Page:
Electrical consumpon in the industrial sector is esmated to constute over 50 per cent of global usage

(6673TWh), and up to 20 per cent (1335 TWh) of this can be aributed to air compression and delivery to final uses. With this in mind, it is clear that saving energy through industrial compressed air systems can make a significant contribuon to reducing greenhouse gas emissions. Andy Jones, managing director at Maei, explores how the latest innovaon in compressor technology is opening up opportunies to achieve further energy eciency

any industries use compressed air systems as power sources for tools and equipment used for

pressurising, atomising, agitating, and mixing applications. As developed nations come under increasing pressure to lower their carbon footprint, industry is looking for ways to improve energy efficiency through technological innovation. The compressed air sector, which is a heavy user of electricity, is no stranger to the ever-evolving technological landscape. Even though Sliding Vane Rotary Compressors (SVRC) are already highly efficient, there is still plenty of room for raising their energy performance. Here, we look at how a two-stage sliding vane compressor coupled with a novel intracooling system has been developed to push the mechanical and electrical efficiency of compressors to the next level.

What is ‘intracooling’?

Historically, intercooling is a common practice in compressor technology for reducing the power required for operation. This method works by first separating the air from oil, then reducing the temperature of the compressed gas between the low and high pressure stages of compression using a heat exchanger. Typically, water or air acts as the coolant. With intercooling, the thermal power is transferred from the gas to the environment.

The latest research by Mattei, however, shows that the similar, but not identical concept of ‘intracooling’ achieves even better results in two- stage compressors. This technology promises to save up to ten per cent of the energy required by a conventional single-stage compressor for typical air compression applications. So, what exactly is intracooling? Essentially, it is the process of cooling of the compressed gas between two compression stages by spraying cooled lubricant oil as small droplets into the gas flow within an intracooling / connection duct. As explained previously, air and oil is separated in an intercooled system before the air enters the next stage of the process and compressed further. In intracooling however, the oil is not separated from the gas after the first stage. It is left in the flow for lubricating the next compression stage, and separated from the compressed gas at the end.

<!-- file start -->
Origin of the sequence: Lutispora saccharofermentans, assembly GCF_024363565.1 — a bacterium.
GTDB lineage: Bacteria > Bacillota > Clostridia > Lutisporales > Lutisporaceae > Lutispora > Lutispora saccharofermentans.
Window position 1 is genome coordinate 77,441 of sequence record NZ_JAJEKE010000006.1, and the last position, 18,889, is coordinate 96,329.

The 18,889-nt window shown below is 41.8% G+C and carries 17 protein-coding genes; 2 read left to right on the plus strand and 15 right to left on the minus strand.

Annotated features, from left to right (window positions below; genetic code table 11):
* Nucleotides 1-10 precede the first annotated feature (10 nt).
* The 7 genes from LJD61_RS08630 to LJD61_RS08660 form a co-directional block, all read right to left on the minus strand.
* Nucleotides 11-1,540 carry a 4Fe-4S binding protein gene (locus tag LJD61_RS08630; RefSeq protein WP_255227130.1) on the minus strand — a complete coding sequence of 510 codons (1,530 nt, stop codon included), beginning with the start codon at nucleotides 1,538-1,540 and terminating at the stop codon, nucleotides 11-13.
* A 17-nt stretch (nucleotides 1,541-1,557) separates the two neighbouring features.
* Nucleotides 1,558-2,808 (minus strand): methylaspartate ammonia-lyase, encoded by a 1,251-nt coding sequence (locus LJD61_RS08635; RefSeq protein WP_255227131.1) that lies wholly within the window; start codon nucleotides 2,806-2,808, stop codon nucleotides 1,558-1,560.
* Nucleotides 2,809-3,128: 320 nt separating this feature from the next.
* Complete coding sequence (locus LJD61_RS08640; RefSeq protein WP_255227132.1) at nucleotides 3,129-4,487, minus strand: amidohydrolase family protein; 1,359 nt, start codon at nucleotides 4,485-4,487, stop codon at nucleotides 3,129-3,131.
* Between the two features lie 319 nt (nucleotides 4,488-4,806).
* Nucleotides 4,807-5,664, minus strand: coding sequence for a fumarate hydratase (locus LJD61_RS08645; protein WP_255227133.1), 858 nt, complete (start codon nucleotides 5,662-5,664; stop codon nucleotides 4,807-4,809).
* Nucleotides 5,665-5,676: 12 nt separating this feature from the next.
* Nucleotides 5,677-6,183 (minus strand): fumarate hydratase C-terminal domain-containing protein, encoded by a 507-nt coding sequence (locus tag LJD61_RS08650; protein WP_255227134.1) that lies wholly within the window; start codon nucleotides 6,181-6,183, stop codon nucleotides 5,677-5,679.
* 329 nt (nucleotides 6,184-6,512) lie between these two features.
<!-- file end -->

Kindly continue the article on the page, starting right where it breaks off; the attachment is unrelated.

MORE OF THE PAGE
Trialled and tested

A recent study was conducted by Mattei to verify the effectiveness of the intracooling processes. A prototype of

a sliding-vane air compressor was set up equipped with the instruments required to measure the temperature and pressure of air and lube-oil in all key points of the circuit, as well as the injected oil flow rate and the electrical power. Thirteen different configurations of the pressure swirl nozzles which inject the oil in the intracooling duct were tested, all with the same pressure and temperature injection conditions. The results were compared with a conventional single-stage and an intercooled compressor. The overall pressure ratio as well as the air and liquid inlet temperatures are the same for all cases.

Efficiency gains

Ultimately, the investigation demonstrates that a conceptual two- stage compressor which utilises intracooling can reach energy savings of up to 10 per cent, when compared with a single stage system. The intracooled system also required 2.3 per cent less input power compared to an intercooled system, due to a better

uDiagram 2: Intracooling process

compression process. This is because the oil droplets used during the low- pressure stage of the intercooled compressor are larger, affecting the heat transfer from the air to the oil. The air pressure is also lower between the two stages of compression in an intercooled system. If the air pressure is lower as it enters the high pressure stage of compression, the higher the amount of power needed.

At the height of its performance, the intracooling setup reduced temperatures by up to 10°C across the duct between the two stages. With such positive findings, the two- stage intracooled compressor, which exploits part of the amount of oil needed for the high pressure compression stage to enhance the air cooling between different stages, appears to offer a viable solution to improve the efficiency of sliding-vane rotary compressors. It also opens up the possibility of extending their operating range of pressure, and requires fewer pieces of equipment. Oil injection is also better in the first stage of compression process.

So what’s next? The aim is for Mattei to continue the development activity focusing on the design of the high pressure stage. Furthermore, a smart system for the nozzles activation control will be also developed in order to guarantee the fine-tuning of the temperature at the inlet of the second stage.

uDiagram 1: Intercooling process 16 BUILDING SERVICES & ENVIRONMENTAL ENGINEER MAY 2019

uMain image: A prototype of a slidingvane air compressor was set up and equipped with the instruments required to measure the temperature and pressure of air and lubeoil

ENERGY OPTIMISATION Stepping up efficiency for air compressors

Mattei air

compressors and services

of Italy-based Ing. Enea Mattei SpA – a global pioneer in rotary vane air-compressor design and manufacture, and related products and services. The company’s insight into customers’ needs drives continuous product development, which results in creative, innovative technologies and practices that meet and exceed expectations.

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